3 Ways to Insulate Your Plants Against Spring Frosts

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Upturned pots covering plants for an extra layer of protection inside a tunnel cloche

Most people check the weather forecast each day to decide what to wear, but gardeners have bigger concerns. Will the precipitation come as rain or snow? Will it get cold enough to hurt the lettuce? To some extent you will need to guess your way through turbulent spring weather, but cloches and covers can keep plants safe while adding a month or more to the front end of the growing season. Here is a quick guide to reducing damage from spring frosts and freezes in the vegetable garden.

Cold-tolerant greens like kale shrug off frosts

4 Types of Frost

First, a review of the language of frost, which is always a matter of degree. Humidity and air movement play important roles, but in general there are four levels of frost:

Light or scattered frost develops when temperatures range from 32°F to 38°F (0°C to 3°C). Light frost rarely damages plants and may enhance the flavour and texture of cool-season greens. Young seedlings can be protected from light frost with an old sheet or horticultural fleece spread over the ground.

A heavy frost or light freeze occurs at temperatures between 29°F and 32°F (just under -2°C to 0°C). Cool-season greens are rarely damaged, but potatoes may be nipped back to the ground. Covers and cloches do a good job of protecting plants from light freezes.

A hard frost can mean the end for unprotected crops

A damaging freeze or killing frost involves temperatures from 25°F to 28°F (just under -4°C to -2°C) for more than four hours. Temperatures this low will kill tomatoes to the ground, and may damage fruit tree blossoms and young fruit. The blossoms of spring-blooming shrubs turn to brown.

A hard or severe freeze comes with temperatures below 24°F (-4°C) for more than four hours. Under these conditions, fruit trees that have already bloomed are severely impacted, and unprotected seedlings sustain serious damage. Doubling up on protection, so that seedlings have both cloches and cloth covers, can make a huge difference.

Cloches made from plastic bottles are ideal for use with cabbage family crops and widely spaced lettuce

Cold Protection For Your Crops

1. Cover Plants with Plastic Bottle Cloches

For widely spaced plants such as kale and broccoli, cloches cut from large plastic bottles are game-changers. I have used purchased plastic cloches, and they were not as dependable as plastic milk bottle cloches, which can be secured in the ground with a long stick pushed through the handle. Each spring I “borrow” some bottles from the recycling centre, use them for a couple of months, and then return them to the waste stream.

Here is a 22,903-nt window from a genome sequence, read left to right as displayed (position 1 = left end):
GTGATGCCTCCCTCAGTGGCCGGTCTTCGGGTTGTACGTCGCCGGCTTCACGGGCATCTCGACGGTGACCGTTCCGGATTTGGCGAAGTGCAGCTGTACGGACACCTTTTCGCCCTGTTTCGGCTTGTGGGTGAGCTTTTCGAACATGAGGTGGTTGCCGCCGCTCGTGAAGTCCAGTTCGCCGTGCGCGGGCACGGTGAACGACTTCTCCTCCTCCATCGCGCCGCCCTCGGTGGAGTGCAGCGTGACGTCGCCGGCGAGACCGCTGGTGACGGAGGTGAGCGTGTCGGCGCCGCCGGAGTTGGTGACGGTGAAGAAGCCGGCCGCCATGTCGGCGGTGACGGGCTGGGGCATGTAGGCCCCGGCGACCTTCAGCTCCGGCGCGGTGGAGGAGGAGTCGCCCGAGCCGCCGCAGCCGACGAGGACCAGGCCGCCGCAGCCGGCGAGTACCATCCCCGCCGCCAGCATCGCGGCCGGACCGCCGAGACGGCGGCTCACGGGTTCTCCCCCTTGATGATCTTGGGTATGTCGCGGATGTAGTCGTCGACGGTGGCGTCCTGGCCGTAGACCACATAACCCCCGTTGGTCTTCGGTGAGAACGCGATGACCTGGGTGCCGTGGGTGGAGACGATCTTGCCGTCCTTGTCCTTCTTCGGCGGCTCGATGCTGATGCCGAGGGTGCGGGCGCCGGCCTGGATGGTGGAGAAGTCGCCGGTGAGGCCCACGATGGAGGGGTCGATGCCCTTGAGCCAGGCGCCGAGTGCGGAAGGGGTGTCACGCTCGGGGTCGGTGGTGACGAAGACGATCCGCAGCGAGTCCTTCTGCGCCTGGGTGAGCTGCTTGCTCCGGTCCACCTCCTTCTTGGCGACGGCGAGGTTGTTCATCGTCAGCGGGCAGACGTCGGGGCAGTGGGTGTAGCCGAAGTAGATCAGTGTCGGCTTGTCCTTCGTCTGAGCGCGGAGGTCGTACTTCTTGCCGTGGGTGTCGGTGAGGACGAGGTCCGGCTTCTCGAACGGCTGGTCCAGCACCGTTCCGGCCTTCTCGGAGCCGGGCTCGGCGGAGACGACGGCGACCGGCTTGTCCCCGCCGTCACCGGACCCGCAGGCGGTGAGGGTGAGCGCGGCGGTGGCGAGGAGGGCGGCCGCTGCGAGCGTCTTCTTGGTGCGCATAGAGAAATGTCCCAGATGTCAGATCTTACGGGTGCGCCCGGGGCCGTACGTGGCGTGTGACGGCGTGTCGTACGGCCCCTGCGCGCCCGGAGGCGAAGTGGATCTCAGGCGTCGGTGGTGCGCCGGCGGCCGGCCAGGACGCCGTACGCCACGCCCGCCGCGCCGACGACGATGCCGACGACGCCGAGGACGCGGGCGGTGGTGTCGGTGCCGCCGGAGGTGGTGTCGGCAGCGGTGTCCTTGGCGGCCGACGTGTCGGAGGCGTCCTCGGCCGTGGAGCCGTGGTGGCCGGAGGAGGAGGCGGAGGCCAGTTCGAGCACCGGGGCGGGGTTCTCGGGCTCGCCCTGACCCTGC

To cut a plastic milk bottle cloche, start by using a sharp knife to make a V-shaped cut in the top of the handle, big enough for a slender stick. Then use heavy scissors to cut off the bottom of the bottle. Pop the bottle over a plant, push a stick down through the handle, and you are in business. I generally discard the tops after the weather starts to warm so the cloches can vent freely. Should the weather turn very nasty, you can cover plastic bottle cloches with blankets or old towels to add several degrees of cold protection.

In addition to taming spring weather, tunnel cloches hide vegetables from rabbits and deer

2. Use a Tunnel Cloche

One of my favourite garden projects is to plant an array of spring veggies under a tunnel cloche. I love how the broccoli, cabbage, and other cool-season plants perk along out of sight. I secure the long edges of the tunnel with heavy boards, and when I open the tunnel for weeding, it seems like a miracle!

Yet sometimes there is trouble in paradise, for example heavy wet snow that will flatten a tunnel cloche in no time, or a sudden plunge in temperatures. Rather than risk disaster, I place small flowerpots or boxes over the seedlings inside the tunnel until the storm passes. Installing covers during the day traps a few degrees of heat.

Save old blankets to use for temporary protection of early plantings in the vegetable garden

3. Insulate With a Warming Blanket

Old blankets or bedspreads can add several degrees of cold protection. Use hoops or stakes to hold blankets aloft, particularly in wet weather. Plants don’t mind being deprived of light for a couple of days when it means snug protection from a hard freeze.

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Show Comments


"If cold is going to stay or if you want to start really early use a 6 mil clear plastic over your hoops and some old christmas lights(the kind that heat up). Hang them from the hoops and you will then have a mini greenhouse! I have had lettuces, chard and kale well into November here in zone 4-5 in the US"
cindy Rains on Friday 17 March 2023
"Thanks for the tip, Cindy! I have used old string lights in my chicken coop, too."
Barbara Pleasant on Saturday 18 March 2023

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